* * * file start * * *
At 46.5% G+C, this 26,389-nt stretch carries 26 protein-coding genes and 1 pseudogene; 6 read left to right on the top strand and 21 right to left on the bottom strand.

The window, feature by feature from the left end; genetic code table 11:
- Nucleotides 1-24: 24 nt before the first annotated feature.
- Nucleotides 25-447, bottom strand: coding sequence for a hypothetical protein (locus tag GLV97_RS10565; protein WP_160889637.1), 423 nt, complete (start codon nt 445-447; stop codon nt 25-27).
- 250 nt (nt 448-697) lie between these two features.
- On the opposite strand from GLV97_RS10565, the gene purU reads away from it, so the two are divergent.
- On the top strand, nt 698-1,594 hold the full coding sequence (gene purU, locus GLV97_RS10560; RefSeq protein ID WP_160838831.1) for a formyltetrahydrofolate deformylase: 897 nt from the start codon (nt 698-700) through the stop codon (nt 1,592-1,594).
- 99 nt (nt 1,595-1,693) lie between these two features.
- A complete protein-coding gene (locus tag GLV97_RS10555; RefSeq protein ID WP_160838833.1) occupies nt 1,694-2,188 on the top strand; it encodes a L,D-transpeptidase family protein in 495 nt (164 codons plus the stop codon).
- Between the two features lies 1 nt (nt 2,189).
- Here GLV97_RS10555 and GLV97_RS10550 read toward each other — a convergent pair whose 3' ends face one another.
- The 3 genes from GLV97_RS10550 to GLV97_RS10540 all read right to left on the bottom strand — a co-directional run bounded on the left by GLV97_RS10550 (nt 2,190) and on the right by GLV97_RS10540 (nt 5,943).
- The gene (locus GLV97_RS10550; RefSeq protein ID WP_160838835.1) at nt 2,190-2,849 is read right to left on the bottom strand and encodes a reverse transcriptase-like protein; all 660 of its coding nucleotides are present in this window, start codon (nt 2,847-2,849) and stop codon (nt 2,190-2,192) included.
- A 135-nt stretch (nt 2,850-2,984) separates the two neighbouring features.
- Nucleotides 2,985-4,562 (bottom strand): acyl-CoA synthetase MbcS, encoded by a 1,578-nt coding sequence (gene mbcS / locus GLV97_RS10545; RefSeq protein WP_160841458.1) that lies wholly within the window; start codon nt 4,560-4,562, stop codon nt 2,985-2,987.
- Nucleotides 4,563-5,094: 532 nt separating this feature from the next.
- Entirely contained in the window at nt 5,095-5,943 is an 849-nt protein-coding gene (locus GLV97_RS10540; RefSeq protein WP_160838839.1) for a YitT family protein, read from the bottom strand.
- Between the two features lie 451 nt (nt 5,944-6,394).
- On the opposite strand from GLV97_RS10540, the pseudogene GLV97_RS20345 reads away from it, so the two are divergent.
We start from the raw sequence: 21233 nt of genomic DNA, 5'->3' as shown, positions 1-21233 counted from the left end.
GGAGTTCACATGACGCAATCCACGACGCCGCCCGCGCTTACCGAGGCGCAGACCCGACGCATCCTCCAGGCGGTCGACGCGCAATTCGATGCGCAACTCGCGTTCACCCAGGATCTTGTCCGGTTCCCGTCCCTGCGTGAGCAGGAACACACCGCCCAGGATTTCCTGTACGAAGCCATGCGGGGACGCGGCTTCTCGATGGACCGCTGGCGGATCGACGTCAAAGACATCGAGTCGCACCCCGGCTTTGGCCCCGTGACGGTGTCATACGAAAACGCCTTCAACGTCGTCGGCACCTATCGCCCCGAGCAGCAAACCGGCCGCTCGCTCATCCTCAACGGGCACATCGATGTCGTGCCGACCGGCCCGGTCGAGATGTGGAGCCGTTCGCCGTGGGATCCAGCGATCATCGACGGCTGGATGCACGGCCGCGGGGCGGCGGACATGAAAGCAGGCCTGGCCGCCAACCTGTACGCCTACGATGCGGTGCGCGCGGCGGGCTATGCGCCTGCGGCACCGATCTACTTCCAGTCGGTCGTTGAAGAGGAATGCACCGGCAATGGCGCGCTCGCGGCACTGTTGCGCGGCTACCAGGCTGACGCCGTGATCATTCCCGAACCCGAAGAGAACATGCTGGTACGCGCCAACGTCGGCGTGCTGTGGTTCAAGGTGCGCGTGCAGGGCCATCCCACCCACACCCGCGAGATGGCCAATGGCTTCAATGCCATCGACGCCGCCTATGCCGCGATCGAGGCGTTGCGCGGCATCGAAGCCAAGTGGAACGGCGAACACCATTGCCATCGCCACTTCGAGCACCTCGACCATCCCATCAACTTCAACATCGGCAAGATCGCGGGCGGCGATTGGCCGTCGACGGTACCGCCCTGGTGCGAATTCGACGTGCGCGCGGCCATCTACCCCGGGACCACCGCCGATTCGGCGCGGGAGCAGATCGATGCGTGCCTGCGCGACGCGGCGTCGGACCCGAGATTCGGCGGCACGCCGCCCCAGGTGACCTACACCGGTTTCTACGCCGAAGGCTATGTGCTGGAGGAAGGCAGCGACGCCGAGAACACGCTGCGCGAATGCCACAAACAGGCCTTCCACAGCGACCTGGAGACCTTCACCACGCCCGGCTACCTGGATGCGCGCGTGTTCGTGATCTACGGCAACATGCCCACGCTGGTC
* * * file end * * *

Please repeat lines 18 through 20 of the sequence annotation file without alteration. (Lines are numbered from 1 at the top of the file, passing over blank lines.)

- Between the two features lie 451 nt (nt 5,944-6,394).
- On the opposite strand from GLV97_RS10540, the pseudogene GLV97_RS20345 reads away from it, so the two are divergent.
We start from the raw sequence: 21233 nt of genomic DNA, 5'->3' as shown, positions 1-21233 counted from the left end.